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Post-World Cup reality

Andrew Harding | 15:27 UK time, Tuesday, 20 July 2010

A dose of post-World Cup reality for South Africa from the OECD this week.

The Organization for Economic Cooperation and Development - a club of the world's richest countries - has just released its first economic survey of the country.sa595ap.jpg

"You're steering the ship well enough, but watch out for those gaping holes beneath the waterline," is my sense of what the report is trying to say in its 128 pages of detailed analysis.

The OECD's fairly orthodox assessment zooms in on the biggest structural challenges facing South Africa - its failing schools, its over-regulated economy, its highly unionised labour market, and the "overriding policy challenge" of "extreme" and sustained unemployment, which now exceeds 50% among black youths. The report contrasts South Africa's high unemployment with the BRIIC countries of Brazil, Russia, Indonesia, India and China.

Let's leave aside, if we may, the legitimate question of whether South Africa should be taking economic advice from the likes of the US and UK right now rather than, say, China and Brazil, and instead focus on the choice that the OECD seems to be setting out for the country's leaders.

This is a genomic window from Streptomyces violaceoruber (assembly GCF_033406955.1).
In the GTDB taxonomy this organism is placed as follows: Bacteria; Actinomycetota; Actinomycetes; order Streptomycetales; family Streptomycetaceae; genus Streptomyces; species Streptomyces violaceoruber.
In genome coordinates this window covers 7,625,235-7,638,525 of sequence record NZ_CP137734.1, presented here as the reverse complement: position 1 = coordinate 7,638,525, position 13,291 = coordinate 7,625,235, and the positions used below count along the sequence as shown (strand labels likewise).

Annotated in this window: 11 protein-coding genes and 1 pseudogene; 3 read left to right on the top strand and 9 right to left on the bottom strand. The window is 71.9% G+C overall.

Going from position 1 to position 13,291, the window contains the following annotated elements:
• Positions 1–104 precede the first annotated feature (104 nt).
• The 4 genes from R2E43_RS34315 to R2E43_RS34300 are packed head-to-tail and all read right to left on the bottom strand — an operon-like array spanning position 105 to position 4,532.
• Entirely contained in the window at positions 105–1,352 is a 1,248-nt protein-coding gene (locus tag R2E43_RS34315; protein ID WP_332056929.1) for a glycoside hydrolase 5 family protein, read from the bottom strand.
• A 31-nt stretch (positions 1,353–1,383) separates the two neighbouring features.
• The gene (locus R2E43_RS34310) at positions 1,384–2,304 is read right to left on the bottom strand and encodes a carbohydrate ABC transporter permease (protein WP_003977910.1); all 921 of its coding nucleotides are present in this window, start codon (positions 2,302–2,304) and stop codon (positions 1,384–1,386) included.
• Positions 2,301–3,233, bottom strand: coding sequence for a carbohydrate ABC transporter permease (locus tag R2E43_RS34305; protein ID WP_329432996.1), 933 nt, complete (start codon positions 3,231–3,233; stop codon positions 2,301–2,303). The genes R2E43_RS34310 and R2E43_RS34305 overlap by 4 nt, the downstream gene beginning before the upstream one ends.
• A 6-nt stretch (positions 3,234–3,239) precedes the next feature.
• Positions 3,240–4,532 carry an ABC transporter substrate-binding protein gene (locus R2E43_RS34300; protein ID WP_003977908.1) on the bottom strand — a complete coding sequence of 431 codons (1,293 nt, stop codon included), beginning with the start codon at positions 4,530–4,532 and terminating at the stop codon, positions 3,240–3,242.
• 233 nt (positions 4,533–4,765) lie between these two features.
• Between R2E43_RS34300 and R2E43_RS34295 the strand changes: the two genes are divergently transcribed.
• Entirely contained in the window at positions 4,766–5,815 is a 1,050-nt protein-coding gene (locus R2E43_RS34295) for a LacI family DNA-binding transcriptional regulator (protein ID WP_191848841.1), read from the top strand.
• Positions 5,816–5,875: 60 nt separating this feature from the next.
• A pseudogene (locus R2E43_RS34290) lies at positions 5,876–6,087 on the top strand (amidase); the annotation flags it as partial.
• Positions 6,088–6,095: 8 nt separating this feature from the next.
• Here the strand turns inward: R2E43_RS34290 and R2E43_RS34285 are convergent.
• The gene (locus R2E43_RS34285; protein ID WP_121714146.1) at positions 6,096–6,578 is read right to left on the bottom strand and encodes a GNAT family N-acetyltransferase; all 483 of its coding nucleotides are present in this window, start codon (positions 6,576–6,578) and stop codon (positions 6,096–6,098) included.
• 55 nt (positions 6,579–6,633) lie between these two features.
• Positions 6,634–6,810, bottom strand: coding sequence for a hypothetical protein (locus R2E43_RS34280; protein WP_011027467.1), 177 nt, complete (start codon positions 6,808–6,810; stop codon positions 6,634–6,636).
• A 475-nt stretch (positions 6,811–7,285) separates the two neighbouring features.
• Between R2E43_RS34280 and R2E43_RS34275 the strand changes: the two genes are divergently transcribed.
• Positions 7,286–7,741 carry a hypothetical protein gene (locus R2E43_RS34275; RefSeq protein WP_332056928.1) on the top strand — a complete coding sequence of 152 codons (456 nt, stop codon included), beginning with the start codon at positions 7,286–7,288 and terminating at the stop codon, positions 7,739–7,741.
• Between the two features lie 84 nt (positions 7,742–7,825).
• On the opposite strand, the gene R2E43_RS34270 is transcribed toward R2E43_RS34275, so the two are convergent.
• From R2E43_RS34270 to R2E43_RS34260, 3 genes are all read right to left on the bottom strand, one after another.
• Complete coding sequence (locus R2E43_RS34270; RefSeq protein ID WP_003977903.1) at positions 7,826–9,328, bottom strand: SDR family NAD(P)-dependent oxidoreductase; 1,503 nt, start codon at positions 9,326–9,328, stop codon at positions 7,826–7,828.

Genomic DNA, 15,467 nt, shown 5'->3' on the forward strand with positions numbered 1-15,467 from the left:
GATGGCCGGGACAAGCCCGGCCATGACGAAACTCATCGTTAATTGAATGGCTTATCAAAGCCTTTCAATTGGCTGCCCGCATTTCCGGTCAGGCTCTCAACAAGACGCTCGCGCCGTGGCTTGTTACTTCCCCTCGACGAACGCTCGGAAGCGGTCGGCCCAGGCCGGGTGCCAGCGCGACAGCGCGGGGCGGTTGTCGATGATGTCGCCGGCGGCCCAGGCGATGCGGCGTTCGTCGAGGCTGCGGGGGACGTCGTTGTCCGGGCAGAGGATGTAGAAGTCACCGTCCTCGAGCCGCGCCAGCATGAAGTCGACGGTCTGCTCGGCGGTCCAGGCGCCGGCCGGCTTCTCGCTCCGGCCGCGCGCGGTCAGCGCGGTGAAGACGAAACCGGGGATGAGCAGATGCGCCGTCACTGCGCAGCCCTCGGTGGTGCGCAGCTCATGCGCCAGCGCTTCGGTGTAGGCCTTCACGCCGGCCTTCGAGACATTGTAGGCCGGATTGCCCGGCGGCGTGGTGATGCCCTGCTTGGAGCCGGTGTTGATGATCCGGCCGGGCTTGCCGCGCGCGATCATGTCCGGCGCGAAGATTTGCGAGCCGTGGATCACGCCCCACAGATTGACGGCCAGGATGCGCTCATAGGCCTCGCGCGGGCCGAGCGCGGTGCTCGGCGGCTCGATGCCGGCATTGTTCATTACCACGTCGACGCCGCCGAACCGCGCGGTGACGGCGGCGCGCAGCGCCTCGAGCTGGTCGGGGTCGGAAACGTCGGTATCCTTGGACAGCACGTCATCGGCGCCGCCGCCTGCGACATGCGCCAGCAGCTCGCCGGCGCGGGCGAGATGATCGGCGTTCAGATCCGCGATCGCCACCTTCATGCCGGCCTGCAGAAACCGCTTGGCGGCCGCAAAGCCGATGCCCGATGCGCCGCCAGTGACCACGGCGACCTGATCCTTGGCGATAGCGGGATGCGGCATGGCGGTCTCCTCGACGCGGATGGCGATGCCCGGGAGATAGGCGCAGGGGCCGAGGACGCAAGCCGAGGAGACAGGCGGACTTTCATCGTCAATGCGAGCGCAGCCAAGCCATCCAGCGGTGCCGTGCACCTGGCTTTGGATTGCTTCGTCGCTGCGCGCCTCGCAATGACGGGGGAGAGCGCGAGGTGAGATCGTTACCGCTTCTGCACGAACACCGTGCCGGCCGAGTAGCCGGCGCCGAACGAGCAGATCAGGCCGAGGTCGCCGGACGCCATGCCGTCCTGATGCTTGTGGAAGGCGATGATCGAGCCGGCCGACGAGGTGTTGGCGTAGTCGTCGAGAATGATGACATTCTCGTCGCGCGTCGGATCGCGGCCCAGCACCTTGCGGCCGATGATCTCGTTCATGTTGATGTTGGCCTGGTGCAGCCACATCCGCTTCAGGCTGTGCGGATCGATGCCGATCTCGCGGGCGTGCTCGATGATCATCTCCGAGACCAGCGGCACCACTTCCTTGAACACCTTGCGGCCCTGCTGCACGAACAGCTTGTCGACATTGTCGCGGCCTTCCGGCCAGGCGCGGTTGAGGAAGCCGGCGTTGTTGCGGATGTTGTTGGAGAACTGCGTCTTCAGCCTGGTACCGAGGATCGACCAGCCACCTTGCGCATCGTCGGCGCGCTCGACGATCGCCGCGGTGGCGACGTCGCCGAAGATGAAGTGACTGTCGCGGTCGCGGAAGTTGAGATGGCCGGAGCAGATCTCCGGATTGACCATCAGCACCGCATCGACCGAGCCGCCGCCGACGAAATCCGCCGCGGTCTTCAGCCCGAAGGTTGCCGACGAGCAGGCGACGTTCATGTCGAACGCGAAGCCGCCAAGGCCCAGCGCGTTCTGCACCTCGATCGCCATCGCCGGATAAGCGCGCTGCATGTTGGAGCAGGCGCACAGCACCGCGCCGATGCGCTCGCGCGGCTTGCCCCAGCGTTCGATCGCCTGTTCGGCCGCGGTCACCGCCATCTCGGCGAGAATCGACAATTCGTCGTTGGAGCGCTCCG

Although the report acknowledges the complexities of South Africa's situation and history, and the lack of a single silver bullet to address unemployment, it highlights the issue of an increasingly under-skilled workforce searching for jobs in an economy that is moving in a different direction.

The choice - although the OECD doesn't put it quite so crudely - seems to be between the protection of "decent jobs" and lowering unemployment.

"Decent jobs" is a worthy, and familiar, slogan and ambition of the ruling ANC.

But in an unusually trenchant paragraph, the OECD criticises "government rhetoric" and warns of "the current pattern of a core of well-paid labour market insiders existing alongside a similar number of excluded and impoverished outsiders." In blunter words, the unions are protecting their jobs and benefits at the expence of the unemployed.

Is this a fair choice? Is President Zuma the man to break the deadlock? Or does South Africa need a Thatcher, a Lula, a Lee Kuan Yew, or a Deng Xiaoping to tackle the demon of joblessness?

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